10Upon sale, if the irrevocable trust is a “grantor” trust for income tax purposes, then the grantor will report any gain from the sale on his or her personal return as if he or she sold it (thus preserving possible favorable capital gains tax treatment). Furthermore, assets from the sale stay in the trust and continue to be protected within the irrevocable trust. Clients often ask whether the sale of the house inside the irrevocable trust “triggers” a new five-year Lookback Period for nursing home planning purposes. It does not, and the sales proceeds remain protected.

11This ability for the trust to distribute assets to others can even be used to terminate the trust (if all assets are distributed to children). The children, if they choose, could then transfer assets back to the parents. This ability to prematurely terminate an irrevocable trust is often loosely called an “escape hatch.”

12Of course, one has to decease for the protection to take effect.

13This means that such assets should not be jointly owned or have a beneficiary listed; we want assets to fall into the decedent’s “estate” so that the Will (and Testamentary Trust) will administer such assets.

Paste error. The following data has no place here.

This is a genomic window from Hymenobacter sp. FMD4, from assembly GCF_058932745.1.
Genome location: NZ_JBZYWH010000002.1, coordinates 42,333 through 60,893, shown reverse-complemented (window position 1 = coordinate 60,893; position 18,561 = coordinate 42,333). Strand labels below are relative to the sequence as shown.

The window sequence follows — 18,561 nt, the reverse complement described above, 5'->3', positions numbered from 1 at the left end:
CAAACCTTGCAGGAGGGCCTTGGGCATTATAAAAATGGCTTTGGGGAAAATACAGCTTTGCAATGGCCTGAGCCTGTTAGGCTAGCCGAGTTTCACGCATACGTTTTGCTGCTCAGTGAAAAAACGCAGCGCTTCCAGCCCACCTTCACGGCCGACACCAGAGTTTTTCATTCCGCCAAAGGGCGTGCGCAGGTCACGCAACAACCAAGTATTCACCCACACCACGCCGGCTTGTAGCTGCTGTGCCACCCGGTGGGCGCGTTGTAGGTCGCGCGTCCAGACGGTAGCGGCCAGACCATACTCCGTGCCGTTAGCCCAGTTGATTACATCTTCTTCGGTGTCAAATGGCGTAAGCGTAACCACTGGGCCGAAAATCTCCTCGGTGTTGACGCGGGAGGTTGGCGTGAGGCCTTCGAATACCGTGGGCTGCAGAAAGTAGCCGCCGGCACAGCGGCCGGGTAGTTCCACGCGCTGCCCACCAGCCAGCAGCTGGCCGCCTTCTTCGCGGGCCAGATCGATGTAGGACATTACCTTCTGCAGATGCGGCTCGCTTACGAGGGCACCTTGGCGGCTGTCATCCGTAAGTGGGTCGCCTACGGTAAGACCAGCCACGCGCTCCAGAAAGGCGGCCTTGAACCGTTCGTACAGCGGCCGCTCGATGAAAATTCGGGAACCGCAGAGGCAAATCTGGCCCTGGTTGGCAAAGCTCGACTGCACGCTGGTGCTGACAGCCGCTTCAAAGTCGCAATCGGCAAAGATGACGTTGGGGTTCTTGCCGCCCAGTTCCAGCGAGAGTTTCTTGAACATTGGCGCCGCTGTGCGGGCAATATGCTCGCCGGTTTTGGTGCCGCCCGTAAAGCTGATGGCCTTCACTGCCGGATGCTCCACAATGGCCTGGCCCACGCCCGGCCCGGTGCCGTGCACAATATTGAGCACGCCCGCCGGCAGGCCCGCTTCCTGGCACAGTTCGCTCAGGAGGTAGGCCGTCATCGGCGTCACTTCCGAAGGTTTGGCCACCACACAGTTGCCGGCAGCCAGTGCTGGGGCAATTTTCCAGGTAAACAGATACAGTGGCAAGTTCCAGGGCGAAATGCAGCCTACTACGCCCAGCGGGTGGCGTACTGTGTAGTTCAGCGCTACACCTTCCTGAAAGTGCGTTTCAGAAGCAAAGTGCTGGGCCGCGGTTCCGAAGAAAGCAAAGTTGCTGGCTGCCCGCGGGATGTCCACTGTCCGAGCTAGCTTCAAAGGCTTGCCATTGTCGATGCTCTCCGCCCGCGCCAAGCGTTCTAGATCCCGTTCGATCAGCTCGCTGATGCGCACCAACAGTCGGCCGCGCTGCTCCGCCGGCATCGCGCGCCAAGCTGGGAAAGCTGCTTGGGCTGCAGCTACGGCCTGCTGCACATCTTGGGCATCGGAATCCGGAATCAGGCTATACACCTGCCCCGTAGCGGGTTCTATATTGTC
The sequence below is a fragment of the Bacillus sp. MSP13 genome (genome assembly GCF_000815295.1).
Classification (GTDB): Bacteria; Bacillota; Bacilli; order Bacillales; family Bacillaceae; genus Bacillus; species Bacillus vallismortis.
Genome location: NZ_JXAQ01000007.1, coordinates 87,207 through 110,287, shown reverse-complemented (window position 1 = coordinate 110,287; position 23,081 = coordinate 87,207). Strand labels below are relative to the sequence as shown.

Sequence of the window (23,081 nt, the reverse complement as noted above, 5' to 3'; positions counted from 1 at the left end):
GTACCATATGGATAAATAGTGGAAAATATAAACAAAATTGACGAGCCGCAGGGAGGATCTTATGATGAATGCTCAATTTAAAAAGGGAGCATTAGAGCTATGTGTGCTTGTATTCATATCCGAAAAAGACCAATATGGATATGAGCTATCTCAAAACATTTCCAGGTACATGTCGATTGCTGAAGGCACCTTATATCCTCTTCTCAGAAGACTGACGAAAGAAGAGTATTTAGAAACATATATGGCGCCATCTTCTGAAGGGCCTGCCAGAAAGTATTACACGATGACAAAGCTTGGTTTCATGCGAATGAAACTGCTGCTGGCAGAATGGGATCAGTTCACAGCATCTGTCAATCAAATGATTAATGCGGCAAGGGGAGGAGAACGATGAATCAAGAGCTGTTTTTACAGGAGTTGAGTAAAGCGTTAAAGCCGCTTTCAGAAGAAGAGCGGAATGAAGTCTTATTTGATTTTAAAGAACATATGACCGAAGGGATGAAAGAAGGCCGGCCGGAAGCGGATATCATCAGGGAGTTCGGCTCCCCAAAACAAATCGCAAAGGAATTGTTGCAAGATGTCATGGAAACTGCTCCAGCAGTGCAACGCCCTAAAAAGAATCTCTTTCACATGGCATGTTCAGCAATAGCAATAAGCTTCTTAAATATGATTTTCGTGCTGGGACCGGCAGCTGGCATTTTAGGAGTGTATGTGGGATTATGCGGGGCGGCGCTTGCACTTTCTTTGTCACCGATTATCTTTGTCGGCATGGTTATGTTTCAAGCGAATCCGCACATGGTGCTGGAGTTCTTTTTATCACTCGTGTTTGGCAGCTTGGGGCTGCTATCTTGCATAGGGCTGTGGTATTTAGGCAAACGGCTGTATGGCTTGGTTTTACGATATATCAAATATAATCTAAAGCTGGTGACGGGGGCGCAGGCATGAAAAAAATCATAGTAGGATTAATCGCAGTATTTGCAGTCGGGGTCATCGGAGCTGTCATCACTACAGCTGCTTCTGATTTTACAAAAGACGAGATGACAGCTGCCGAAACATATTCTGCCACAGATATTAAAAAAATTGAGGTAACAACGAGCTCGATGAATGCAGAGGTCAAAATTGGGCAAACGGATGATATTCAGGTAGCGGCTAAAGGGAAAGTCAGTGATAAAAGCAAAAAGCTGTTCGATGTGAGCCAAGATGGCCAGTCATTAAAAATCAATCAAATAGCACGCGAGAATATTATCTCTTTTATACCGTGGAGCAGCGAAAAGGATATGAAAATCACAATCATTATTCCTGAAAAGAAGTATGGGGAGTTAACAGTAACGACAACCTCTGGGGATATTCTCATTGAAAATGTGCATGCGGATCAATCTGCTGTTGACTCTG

14But not IRAs, 401k assets, 403b assets, and other “retirement” assets that have not been taxed for income tax purposes.



©2020. This material is intended to offer general information to clients, and potential clients, of the firm, which information is current to the best of our knowledge on the date indicated below. The information is general and should not be treated as specific legal advice applicable to a particular situation. Fletcher Tilton PC assumes no responsibility for any individual’s reliance on the information disseminated unless, of course, that reliance is as a result of the firm’s specific recommendation made to a client as part of our representation of the client. Please note that changes in the law occur and that information contained herein may need to be reverified from time to time to ensure it is still current. This information was last updated May 2020.